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Breast Feeding

Clearing breastmilk from alcohol



If a breastfeeding mother were to have an alcoholic beverage while nursing, how long would it take for the alcohol to clear or what do we do to clear the supply and in the meantime supplement with formula.


Alcohol enters and leaves breast milk (currently in the breasts) at about the same rate as it enters and leaves a woman`s blood stream (about 1 oz/hr). As alcohol is cleared from the mother`s system, it also is cleared from her milk. Therefore, it is not necessary to "pump and dump" breast milk if enough time has elapsed, since alcohol is not "stored" in breast milk.

An occasional "social" drink (by a mother) does not appear to be a risk for most breastfed babies, and the American Academy of Pediatrics (AAP) considers limited maternal consumption (less than 1g/kg daily) to be compatible with breastfeeding. Some experts believe the alcohol in breast milk from one drink is diluted when it enters the baby`s bloodstream and so does not pose a risk to a healthy infant. However, other experts advise mothers to wait about 2 hours after finishing a single beverage before breastfeeding again or to wait about two hours for each drink consumed if a woman has more than one alcoholic beverage in a sitting.

Some mothers express their own breast milk to keep bottles in the freezer for certain situations, such as when a baby wants to breastfeed before a mother returns from an outing or until an alcoholic beverage has cleared her system. Other mothers might leave a supplement of infant formula, but parents should be aware of the negative effects infant formula has in some infants when making that decision. Also, delaying breastfeeding for a period of several hours while waiting for the alcohol from more than a single drink to clear the maternal system may contribute to such maternal complaints as plugged ducts or mastitis.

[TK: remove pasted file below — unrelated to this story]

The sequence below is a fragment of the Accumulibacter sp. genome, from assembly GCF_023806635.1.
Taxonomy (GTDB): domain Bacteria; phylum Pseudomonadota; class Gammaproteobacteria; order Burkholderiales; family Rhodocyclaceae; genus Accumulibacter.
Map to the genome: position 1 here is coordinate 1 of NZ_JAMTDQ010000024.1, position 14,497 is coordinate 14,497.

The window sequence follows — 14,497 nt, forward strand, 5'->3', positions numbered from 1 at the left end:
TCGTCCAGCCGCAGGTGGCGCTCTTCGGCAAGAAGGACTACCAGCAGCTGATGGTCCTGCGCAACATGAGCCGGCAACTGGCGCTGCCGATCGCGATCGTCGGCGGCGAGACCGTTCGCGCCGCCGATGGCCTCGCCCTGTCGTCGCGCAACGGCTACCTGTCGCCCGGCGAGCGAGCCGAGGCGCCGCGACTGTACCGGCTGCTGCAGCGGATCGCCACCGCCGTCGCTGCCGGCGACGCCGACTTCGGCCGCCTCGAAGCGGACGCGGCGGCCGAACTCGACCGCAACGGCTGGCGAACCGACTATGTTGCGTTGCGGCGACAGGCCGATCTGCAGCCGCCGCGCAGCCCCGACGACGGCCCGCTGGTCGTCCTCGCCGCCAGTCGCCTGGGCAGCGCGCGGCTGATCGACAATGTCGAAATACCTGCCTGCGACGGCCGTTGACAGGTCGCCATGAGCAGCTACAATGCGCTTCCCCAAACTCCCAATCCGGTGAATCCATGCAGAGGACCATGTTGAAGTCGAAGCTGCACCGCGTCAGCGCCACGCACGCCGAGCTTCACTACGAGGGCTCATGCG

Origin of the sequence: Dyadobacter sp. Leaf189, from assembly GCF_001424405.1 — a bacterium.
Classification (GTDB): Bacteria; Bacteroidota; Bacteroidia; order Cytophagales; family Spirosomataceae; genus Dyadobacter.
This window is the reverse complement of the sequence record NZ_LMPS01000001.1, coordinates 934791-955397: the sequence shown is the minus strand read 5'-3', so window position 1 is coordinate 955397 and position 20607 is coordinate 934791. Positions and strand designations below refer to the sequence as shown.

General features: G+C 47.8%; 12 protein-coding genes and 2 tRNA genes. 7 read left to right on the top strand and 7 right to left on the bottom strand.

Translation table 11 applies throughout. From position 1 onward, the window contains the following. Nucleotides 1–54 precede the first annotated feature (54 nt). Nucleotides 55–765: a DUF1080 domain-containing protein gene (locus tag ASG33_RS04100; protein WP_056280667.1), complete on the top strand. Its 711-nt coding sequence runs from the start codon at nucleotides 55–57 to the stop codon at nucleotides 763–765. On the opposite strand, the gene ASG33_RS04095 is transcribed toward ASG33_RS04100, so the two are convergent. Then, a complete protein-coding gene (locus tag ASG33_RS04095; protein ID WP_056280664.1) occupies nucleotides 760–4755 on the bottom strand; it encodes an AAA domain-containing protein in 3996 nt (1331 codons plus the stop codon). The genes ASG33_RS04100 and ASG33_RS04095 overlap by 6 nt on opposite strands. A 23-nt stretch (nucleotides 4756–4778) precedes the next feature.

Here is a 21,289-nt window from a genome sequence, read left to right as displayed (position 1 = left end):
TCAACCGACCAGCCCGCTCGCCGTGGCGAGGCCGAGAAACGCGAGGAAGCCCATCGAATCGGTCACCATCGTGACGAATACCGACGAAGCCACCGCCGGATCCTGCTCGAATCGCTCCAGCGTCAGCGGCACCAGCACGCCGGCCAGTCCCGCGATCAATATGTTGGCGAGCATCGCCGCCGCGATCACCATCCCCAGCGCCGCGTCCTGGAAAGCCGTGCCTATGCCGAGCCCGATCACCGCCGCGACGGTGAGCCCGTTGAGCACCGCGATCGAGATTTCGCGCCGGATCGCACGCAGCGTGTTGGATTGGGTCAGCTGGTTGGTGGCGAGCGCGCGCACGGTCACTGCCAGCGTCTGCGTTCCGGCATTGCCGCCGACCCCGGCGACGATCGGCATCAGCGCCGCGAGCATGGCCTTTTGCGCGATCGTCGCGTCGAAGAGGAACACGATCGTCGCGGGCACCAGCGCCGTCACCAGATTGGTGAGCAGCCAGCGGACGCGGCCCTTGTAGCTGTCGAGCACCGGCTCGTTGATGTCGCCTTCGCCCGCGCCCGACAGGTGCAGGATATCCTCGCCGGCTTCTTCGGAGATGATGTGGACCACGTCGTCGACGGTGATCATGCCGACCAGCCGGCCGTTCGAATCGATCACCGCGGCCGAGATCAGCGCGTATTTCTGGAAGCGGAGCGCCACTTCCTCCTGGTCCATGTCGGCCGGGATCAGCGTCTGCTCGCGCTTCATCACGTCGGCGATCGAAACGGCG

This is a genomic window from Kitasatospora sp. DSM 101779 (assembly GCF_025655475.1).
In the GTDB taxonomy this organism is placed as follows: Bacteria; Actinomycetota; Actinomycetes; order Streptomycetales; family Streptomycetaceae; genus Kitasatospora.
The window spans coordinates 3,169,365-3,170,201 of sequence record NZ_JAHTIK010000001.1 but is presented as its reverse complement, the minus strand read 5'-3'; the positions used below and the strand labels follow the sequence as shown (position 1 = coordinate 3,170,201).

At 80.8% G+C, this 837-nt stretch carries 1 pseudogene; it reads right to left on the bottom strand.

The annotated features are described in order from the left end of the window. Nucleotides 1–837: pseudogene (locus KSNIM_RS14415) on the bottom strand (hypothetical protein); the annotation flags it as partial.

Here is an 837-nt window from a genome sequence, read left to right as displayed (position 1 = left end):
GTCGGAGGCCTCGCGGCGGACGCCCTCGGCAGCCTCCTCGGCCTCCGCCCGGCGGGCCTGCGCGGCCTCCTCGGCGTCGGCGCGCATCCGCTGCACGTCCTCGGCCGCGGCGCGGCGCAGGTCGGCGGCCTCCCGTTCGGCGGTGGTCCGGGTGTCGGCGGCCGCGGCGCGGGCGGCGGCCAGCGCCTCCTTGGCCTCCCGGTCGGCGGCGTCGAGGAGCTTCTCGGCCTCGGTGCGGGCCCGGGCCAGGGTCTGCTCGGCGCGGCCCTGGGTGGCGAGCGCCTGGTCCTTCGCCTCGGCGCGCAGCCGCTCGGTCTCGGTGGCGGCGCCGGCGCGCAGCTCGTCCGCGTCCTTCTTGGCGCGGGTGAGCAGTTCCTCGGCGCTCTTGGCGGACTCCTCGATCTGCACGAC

No matter how a woman feeds her baby, her ability to safely care for an infant or child is affected when alcohol is overused in a single sitting or abused through regular overuse. However, when breastfeeding, alcohol abuse, moderate or excessive alcohol ingestion by a mother on a regular basis (more than 1 gm/kg daily/frequently), appears to have a negative effect on milk production and the let-down reflex. Maternal alcohol abuse also may affect an infant`s sucking reflex, weight gain and rate of development.

Karen Kerkhoff Gromada, MSN, RN, IBCLC


Hale, T (1999). Medications and mothers` milk 1999-2000 (8th ed.). Amarillo, TX: Pharmasoft Medical Publishing.

Riordan, J & Auerbach, KG (1999). Breastfeeding and human lactation (2nd ed.). Boston: Jones & Bartlett.

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Response by:

Karen Kerkhoff Gromada, MSN, RN, IBCLC
Adjunct Clinical Instructor
College of Nursing
University of Cincinnati